“After the review, the committee shall forward its advisory recommendation to the community superintendent or to the Chancellor in accordance with contractual agreements.” Under section 4.3.3, the employee is entitled to appear in person at the hearing, accompanied by an advisor; to be confronted by and call witnesses; and to examine exhibits and introduce relevant evidence. The CBA calls for the section 4.3.2 review to be conducted by a tripartite committee of professional educators, with one selected by the teacher, one by DOE and the third by the other two from an agreed-upon list.
On January 3, 2008, Kahn initiated the section 4.3.2 review by notifying the Department's Office of Appeals and Reviews that she requested an appeal; she checked only the box labeled “Discontinuance” as a reason for her appeal. The committee held a hearing on April 9, 2008. By a vote of 2–1, the committee recommended “non-concurrence” with the decision to discontinue Kahn's probationary service. The director of the Office of Appeals and Reviews forwarded the committee's confidential advisory report to the community superintendent on April 16, 2008, advising her to review the report and examine the record, and notify Kahn in writing of her decision either to reaffirm or reverse the discontinuance of Kahn's probationary service. On May 9, 2008, the superintendent informed Kahn that she “reaffirmed the previous action which resulted in Denial of Certification of Completion of Probation effective close of business on January 25, 2008.”
This form letter stated simply “I hereby request an appeal for the following reason[ ](s): Check appropriate category(ies)” and identified the following four choices: “U” Rating; C–31; C–31 and “U” Rating; and Discontinuance. C–31 apparently refers to Chancellor's Regulation C–31, which sets forth procedures to be followed to terminate New York City licenses of untenured pedagogical employees.
On September 9, 2008, exactly four months later, Kahn commenced this CPLR article 78 proceeding against DOE, the Chancellor and the interim principal at Gibran (collectively, DOE). In her amended petition, dated November 17, 2008, Kahn claimed that the principal's observation of the counseling session was deficient because not “made in consultation with an ‘in-discipline’ Social Work Supervisor [possessing] a clinical license,” as required by the CBA; and that the principal's deficient observation and inaccurate assessment of her record of attendance and punctuality caused DOE to terminate her employment, which also effectively barred her from any future job in the New York City school system.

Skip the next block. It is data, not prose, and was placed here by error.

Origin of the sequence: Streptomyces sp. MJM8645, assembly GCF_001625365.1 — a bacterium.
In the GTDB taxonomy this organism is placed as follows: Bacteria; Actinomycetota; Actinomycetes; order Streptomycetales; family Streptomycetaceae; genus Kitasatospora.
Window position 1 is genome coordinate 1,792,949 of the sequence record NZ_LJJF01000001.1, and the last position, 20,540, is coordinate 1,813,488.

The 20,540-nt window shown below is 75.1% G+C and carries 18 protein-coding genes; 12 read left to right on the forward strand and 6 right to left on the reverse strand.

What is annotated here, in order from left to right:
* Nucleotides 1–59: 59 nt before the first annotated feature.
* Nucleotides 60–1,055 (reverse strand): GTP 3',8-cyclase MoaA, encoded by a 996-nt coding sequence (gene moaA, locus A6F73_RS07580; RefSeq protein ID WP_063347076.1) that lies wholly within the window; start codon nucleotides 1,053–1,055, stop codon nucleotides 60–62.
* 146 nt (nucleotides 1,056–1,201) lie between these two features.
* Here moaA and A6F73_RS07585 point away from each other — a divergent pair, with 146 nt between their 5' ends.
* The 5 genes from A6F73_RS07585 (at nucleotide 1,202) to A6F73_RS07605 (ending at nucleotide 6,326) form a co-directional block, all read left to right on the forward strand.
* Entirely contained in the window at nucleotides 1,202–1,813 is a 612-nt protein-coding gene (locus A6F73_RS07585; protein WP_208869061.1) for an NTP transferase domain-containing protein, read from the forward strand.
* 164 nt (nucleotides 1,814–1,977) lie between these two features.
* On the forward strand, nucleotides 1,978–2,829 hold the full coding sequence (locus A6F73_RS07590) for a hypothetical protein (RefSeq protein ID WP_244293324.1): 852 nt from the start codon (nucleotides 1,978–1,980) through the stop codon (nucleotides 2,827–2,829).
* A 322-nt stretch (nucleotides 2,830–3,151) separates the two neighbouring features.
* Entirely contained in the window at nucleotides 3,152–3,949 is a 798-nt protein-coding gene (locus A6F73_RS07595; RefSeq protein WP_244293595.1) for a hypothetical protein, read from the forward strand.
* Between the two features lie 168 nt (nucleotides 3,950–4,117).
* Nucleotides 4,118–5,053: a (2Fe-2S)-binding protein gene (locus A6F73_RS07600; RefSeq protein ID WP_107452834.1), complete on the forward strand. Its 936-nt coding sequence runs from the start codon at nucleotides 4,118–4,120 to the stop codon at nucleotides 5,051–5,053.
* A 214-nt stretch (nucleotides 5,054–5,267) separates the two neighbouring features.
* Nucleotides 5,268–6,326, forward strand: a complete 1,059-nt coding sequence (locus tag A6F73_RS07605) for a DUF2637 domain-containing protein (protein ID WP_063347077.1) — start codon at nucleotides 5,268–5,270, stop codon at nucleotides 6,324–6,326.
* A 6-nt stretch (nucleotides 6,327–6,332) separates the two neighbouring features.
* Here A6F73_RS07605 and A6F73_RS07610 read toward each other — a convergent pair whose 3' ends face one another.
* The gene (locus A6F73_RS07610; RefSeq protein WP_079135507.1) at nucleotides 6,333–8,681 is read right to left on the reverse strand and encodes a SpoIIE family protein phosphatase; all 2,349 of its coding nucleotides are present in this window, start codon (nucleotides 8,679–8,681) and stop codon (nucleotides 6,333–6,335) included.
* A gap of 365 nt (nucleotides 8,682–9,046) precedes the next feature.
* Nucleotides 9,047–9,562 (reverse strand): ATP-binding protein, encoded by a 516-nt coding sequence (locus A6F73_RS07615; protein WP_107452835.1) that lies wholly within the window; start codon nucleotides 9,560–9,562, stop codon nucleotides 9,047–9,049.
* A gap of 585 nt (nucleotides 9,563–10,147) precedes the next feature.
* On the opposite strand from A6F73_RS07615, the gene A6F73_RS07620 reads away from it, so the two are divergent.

Kahn alleged two “causes of action”: that DOE failed to perform duties enjoined by law and acted in an arbitrary and capricious manner in violation of CPLR article 78; and that DOE violated the due process clauses of the federal and state constitutions and 42 USC § 1983 by “providing [Kahn] with an unsatisfactory rating [and in] terminating [her] in a manner that did not comport with fair processes.” She principally sought orders vacating DOE's decisions resulting in the unsatisfactory rating and termination of her employment; permitting her to “resume her status” as a probationary DOE employee; and directing that any further evaluations of her performance comply with the CBA's requirements governing her position.
On January 12, 2009, DOE cross-moved to dismiss the petition. The Department argued that Kahn's claims were precluded by her failure to file a notice of claim as required by Education Law § 3813(1); that the proceeding was barred by expiration of CPLR 217 CD's four-month statute of limitations; that to the extent Kahn challenged her unsatisfactory rating, she had not exhausted her administrative remedies; and that her petition did not state a cause of action under section 1983 because she had not been deprived of any property or liberty interest.
Section 3813(1) of the Education Law states that
“[n]o action or special proceeding, for any cause whatever ... or claim against the district or any such school, or involving the rights or interests of any district or any such school shall be prosecuted or maintained against any school district, board of education ... or any officer of a school district[ or] board of education ... unless it shall appear by and as an allegation in the complaint or necessary moving papers that a written verified claim upon which such action or special proceeding is founded was presented to the governing body of said district or school within three months after the accrual of such claim, and that the officer or body having the power to adjust or pay any said claim has neglected or refused to make an adjustment or payment thereof for thirty days after presentment.”